Last month, Beijing local Wenyi turned 30 years old — an age that many Chinese people, especially her elders, deem ripe for marriage and starting a family. However, Wenyi, who has been dating her boyfriend for just over a year, is in no rush to get wed.
“I don’t see myself getting married in the near future. I probably won’t get married unless I decide to have kids, and that’s at least five years down the road,” said the newly-turned tricenarian.
The Chinese Millennial isn’t alone. Young couples in China have been putting off getting married and having children for a while now. According to government data released in 2021, nearly half of the country’s newlyweds are over 30 years old, but the overall number of people getting married has plummeted in recent years. Less than 8 million couples got married in 2021, which marks a 40% drop compared to marriage’s ‘heyday’ in 2013.
Divorce rates, on the other hand, have been on the rise. Social stigma surrounding divorce has been dwindling, and more couples are willing to get themselves out of loveless marriages nowadays.
Concerned about its population decline, the Chinese government introduced what it calls a “30-day cooling off period” in 2021. The new rule essentially requires couples to wait another month before finalizing their divorces, and it seems to be working — the country’s divorce rate took a nosedive that year.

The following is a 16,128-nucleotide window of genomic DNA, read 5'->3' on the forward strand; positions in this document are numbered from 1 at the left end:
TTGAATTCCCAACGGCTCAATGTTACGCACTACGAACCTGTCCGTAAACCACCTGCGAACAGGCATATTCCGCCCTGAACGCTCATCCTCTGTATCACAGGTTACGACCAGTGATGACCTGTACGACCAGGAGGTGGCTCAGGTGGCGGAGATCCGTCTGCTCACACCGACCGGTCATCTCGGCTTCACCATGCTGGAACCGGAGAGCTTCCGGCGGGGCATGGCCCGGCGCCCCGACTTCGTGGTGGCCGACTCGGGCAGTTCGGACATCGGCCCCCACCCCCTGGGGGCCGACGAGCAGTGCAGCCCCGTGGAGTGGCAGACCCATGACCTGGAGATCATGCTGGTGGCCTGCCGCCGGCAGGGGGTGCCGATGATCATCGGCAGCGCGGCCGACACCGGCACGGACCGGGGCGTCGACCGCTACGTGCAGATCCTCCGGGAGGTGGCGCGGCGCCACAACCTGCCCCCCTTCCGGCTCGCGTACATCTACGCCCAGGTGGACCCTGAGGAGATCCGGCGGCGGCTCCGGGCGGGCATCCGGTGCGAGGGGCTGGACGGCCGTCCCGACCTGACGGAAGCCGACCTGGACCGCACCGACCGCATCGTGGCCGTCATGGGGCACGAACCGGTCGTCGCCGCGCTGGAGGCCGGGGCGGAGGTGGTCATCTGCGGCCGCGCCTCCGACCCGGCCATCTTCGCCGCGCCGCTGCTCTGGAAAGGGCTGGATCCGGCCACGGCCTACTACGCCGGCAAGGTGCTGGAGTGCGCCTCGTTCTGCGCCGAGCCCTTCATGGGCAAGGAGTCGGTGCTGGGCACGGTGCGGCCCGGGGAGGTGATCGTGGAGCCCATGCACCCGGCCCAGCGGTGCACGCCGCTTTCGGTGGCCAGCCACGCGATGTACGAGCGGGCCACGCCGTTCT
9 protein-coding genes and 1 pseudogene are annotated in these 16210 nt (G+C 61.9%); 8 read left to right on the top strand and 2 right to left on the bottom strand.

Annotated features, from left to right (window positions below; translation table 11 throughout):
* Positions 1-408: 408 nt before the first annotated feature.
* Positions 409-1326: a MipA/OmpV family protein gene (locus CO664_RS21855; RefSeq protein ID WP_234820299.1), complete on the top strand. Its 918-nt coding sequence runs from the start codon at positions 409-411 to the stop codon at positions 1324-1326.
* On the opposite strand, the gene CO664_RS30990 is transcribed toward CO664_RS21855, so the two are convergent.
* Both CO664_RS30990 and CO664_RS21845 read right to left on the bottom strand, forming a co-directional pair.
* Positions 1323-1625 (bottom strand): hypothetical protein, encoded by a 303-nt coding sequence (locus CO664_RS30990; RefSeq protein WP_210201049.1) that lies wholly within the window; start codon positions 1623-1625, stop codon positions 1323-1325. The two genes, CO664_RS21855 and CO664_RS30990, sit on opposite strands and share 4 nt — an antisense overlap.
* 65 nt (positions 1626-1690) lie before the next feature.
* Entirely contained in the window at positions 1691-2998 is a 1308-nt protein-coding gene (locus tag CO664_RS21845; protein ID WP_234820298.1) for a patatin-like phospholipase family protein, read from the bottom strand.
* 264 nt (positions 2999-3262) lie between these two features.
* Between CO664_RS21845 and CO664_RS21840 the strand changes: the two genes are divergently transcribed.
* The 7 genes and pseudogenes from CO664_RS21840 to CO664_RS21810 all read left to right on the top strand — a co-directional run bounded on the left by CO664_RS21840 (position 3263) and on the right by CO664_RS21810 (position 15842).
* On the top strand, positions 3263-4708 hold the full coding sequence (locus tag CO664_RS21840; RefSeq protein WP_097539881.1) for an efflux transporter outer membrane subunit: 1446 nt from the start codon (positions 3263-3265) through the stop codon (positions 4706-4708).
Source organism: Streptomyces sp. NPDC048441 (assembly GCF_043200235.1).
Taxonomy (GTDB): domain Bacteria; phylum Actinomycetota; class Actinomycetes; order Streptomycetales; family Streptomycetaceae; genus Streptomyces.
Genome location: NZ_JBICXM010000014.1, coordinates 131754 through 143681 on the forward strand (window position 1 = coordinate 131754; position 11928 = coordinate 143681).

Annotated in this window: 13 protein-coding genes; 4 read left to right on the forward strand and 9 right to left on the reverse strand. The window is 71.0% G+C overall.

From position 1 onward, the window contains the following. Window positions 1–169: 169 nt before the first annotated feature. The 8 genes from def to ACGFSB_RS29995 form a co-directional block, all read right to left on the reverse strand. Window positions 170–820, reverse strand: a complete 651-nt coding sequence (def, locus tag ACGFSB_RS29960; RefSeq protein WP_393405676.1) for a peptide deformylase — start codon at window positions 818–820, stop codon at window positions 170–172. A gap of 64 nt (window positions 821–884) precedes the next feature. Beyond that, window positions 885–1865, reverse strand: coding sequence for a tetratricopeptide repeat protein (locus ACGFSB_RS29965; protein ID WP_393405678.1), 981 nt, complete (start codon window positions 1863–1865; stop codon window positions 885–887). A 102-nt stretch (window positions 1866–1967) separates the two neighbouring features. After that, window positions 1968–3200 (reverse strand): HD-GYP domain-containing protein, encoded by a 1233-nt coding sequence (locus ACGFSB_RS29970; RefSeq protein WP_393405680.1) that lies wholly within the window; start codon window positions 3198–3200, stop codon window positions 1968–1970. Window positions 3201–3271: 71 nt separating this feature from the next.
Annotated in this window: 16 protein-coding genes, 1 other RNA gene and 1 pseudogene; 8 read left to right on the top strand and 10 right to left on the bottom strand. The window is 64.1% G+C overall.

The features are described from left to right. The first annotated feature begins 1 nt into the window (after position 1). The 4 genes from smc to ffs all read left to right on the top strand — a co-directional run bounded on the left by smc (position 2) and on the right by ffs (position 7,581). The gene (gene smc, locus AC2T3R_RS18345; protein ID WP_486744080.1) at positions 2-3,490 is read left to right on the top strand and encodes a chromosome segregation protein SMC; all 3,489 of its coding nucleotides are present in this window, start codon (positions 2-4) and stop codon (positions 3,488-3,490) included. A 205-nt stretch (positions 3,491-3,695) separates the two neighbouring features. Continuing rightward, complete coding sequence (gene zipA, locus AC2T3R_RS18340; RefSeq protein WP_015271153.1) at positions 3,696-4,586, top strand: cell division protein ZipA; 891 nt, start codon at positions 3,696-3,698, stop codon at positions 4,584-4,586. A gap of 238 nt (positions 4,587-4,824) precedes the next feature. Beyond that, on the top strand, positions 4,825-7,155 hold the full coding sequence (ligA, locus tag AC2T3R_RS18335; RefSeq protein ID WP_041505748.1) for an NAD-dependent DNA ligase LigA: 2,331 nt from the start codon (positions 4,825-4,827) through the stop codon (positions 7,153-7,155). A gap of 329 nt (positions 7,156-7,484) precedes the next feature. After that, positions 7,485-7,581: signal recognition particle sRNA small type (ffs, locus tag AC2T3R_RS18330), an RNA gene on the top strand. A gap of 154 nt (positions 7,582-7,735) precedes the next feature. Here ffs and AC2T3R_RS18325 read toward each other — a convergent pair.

However, many Chinese netizens think that officials may be going too far, especially after a recent incident. On January 8, the Supreme Court of Shandong province published an article on its official account on the Chinese superapp WeChat. Titled ‘You can’t file for divorce solely on the grounds of infidelity,’ the writeup states that if your spouse is caught having an affair but has not cohabitated with a third party, his or her behavior cannot be used as the sole basis for divorce.
The article has sparked outrage online. Furthermore, many netizens have pointed out that such a suggestion might scare people away from even getting married in the first place. A hashtag related to the article has garnered over 1.24 billion views on Weibo, China’s top microblogging site, at the time of writing.
Lawyers who have been following the news have refuted the notion that citizens must abide by what was said in the article, explaining that it was just an opinion piece, and an inaccurate interpretation of the Civil Code at that. Couples can still file for divorce if one or more parties are caught cheating, and the court will determine the outcome on a case-by-case basis. The Supreme Court of Shandong province has since deleted its contentious WeChat article.
In conversations related to the aforementioned article, some netizens have said that making divorce more troublesome does not address the core reason why Chinese youth are not getting married or having children.
Take Wenyi for instance, who said, “I’m not getting married or pregnant any time soon because the burden is too much for two people to carry.”
Both our interviewee and her boyfriend are products of the one-child policy, and the responsibility of caring for their respective aging parents fall on them and them alone. If the two young Chinese were to get married and have kids, they would also have to support their children through college.
Even though most of Wenyi’s peers have settled down and started a family, she is still adamant about not rushing into anything.
“I still feel like I’m young at heart. Marriage is the union of two families rather than just two people. I’m not prepared to handle all that pressure yet,” she said firmly.
Cover image via VCG
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